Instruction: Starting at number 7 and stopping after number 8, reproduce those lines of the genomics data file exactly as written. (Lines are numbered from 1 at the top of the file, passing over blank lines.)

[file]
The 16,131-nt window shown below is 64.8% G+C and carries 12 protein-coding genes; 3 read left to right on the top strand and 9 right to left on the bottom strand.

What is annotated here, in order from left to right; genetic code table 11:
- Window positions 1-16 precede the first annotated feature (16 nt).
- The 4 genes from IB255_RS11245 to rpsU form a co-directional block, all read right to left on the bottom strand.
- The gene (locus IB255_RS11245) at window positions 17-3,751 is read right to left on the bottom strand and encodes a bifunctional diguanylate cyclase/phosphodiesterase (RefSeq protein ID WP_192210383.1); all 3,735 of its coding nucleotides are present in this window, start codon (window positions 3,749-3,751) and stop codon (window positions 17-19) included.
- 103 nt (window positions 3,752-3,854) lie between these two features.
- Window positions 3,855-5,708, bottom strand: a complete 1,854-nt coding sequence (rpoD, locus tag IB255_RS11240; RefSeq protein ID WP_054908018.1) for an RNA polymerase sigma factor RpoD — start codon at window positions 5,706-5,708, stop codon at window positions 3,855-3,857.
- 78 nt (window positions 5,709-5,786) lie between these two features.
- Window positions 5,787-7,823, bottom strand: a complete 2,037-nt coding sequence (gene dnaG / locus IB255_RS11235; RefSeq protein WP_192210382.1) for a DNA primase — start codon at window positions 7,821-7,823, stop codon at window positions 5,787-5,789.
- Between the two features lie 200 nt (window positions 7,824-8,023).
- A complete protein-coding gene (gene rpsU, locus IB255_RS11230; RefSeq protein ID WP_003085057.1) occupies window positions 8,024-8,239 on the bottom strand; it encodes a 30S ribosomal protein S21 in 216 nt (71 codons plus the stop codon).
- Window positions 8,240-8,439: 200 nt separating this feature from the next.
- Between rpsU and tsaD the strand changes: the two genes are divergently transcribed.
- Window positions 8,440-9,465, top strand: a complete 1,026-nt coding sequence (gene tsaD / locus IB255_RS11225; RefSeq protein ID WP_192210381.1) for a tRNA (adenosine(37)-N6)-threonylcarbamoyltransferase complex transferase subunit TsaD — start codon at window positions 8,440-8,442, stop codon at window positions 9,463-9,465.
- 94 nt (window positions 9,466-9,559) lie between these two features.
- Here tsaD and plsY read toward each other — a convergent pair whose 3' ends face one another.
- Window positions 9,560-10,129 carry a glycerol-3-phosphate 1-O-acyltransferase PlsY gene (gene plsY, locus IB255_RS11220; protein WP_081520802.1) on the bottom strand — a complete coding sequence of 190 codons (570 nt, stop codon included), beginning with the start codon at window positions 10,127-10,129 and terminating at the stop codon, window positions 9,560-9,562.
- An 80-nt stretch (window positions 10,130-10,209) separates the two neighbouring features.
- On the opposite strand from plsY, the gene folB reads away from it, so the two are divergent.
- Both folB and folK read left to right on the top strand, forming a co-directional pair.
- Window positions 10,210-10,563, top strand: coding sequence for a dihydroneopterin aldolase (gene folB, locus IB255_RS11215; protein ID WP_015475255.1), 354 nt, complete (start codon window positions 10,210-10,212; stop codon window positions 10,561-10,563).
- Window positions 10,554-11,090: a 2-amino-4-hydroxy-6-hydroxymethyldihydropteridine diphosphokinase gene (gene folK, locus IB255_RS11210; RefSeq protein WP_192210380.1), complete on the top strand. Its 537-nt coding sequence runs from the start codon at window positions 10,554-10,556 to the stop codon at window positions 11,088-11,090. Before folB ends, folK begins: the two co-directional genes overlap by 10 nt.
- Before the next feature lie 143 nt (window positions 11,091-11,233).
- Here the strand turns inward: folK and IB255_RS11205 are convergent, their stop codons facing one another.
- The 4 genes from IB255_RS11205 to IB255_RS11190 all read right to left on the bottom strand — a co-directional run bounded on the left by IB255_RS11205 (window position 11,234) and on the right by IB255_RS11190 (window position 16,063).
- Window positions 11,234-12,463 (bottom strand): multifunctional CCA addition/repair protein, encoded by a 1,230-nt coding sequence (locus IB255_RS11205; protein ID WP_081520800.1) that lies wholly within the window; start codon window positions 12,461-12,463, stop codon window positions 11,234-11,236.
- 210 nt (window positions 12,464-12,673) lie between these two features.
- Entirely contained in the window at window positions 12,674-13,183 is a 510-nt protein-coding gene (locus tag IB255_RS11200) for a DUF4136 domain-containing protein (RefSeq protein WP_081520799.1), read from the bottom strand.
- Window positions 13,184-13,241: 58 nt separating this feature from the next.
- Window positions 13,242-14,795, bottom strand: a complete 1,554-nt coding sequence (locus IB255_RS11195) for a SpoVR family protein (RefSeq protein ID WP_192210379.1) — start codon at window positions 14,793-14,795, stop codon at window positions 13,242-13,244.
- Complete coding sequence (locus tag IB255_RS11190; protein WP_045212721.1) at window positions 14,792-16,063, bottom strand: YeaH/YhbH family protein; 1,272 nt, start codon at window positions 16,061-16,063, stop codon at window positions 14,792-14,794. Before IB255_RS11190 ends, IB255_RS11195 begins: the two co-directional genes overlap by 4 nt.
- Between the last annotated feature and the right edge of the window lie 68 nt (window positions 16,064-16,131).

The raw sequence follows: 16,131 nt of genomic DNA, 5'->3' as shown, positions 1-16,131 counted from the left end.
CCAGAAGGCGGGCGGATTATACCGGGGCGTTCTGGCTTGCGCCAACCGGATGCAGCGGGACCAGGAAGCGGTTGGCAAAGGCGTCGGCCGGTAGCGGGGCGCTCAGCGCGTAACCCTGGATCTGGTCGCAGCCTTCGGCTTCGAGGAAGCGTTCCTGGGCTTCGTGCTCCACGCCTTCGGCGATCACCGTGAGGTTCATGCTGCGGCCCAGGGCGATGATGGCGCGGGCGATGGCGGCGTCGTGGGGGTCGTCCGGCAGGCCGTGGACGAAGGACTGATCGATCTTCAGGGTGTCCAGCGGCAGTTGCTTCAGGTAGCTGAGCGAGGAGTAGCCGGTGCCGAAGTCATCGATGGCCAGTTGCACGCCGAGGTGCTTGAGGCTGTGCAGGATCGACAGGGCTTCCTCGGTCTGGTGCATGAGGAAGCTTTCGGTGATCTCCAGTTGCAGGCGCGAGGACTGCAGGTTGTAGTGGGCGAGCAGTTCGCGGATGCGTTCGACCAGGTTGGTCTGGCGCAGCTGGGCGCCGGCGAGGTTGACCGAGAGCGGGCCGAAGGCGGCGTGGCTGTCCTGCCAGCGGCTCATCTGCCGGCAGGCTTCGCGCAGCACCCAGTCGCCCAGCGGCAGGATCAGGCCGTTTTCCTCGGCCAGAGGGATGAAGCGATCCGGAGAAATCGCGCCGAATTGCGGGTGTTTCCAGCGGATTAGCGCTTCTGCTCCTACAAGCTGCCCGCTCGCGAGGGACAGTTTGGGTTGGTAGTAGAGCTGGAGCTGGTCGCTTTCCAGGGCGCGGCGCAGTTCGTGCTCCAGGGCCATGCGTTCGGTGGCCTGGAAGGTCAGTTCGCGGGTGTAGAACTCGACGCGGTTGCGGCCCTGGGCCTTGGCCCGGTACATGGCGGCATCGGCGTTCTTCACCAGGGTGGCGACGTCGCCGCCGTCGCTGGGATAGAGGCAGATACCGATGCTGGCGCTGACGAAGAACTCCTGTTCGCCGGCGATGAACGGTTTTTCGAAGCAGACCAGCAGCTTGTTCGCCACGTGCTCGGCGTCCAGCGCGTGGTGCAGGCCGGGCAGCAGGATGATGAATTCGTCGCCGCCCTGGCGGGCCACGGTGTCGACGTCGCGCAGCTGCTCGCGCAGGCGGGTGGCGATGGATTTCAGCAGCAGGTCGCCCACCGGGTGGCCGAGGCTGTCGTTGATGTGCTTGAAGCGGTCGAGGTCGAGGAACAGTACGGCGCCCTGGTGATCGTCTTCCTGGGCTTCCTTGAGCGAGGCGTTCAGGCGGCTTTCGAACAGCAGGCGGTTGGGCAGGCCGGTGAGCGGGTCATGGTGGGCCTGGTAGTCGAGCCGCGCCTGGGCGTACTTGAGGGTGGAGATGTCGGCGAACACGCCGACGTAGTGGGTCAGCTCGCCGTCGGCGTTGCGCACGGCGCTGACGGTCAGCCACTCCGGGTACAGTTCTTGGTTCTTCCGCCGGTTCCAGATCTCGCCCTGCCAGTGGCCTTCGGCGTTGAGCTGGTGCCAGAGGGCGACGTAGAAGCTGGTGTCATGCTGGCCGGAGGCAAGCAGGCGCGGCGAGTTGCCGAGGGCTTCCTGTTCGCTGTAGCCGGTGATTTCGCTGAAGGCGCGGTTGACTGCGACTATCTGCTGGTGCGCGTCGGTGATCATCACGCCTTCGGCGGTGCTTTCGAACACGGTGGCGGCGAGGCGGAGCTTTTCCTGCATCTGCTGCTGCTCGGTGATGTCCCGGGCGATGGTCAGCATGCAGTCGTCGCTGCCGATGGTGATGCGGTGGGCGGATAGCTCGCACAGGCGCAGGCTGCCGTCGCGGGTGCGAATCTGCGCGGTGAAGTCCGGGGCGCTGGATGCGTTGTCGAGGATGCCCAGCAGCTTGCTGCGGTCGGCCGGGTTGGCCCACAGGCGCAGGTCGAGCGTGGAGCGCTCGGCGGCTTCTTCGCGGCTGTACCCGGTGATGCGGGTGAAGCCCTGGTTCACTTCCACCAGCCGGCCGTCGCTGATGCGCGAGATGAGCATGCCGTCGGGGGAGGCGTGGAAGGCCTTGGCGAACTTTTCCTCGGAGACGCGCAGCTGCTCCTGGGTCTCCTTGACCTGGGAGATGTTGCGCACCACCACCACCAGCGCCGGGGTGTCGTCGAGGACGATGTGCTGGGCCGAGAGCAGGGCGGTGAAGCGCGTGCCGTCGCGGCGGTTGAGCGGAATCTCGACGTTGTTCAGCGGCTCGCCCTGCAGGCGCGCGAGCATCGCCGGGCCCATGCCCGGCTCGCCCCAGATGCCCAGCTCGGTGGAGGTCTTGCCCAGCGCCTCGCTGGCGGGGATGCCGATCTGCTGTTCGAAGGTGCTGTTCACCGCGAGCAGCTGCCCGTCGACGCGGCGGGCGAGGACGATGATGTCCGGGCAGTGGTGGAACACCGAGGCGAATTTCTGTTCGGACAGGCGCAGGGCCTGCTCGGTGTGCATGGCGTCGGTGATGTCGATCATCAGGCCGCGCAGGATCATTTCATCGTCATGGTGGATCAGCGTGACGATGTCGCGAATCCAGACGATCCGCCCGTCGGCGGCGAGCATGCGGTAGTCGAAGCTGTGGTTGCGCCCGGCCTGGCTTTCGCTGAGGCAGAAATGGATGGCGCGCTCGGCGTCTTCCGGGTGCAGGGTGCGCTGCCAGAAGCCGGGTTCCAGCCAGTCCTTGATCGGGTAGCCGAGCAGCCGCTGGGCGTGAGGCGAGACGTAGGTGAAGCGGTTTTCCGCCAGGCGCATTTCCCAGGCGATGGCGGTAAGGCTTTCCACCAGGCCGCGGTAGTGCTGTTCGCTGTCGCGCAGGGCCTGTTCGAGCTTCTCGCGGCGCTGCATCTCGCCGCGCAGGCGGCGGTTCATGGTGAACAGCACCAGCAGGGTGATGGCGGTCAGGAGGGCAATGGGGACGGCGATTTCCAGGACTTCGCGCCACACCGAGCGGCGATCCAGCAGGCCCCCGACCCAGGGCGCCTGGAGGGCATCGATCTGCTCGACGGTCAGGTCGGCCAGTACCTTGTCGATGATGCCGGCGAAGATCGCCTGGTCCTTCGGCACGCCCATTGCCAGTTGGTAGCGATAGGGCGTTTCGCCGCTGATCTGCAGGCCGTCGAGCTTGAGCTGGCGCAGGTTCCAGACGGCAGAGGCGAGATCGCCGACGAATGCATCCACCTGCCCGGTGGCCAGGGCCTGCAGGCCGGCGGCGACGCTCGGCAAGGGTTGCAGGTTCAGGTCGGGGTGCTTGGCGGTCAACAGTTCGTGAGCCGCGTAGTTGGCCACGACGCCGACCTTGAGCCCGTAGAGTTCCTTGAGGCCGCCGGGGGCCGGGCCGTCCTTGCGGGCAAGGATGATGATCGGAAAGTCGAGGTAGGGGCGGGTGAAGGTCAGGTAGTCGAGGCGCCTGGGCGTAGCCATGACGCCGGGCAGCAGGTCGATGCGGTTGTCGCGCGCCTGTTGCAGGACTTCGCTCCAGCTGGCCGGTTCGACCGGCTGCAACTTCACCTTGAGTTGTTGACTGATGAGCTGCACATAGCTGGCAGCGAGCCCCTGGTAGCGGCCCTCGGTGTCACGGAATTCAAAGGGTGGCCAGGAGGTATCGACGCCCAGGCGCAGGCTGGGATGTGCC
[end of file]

- Window positions 3,855-5,708, bottom strand: a complete 1,854-nt coding sequence (rpoD, locus tag IB255_RS11240; RefSeq protein ID WP_054908018.1) for an RNA polymerase sigma factor RpoD — start codon at window positions 5,706-5,708, stop codon at window positions 3,855-3,857.
- 78 nt (window positions 5,709-5,786) lie between these two features.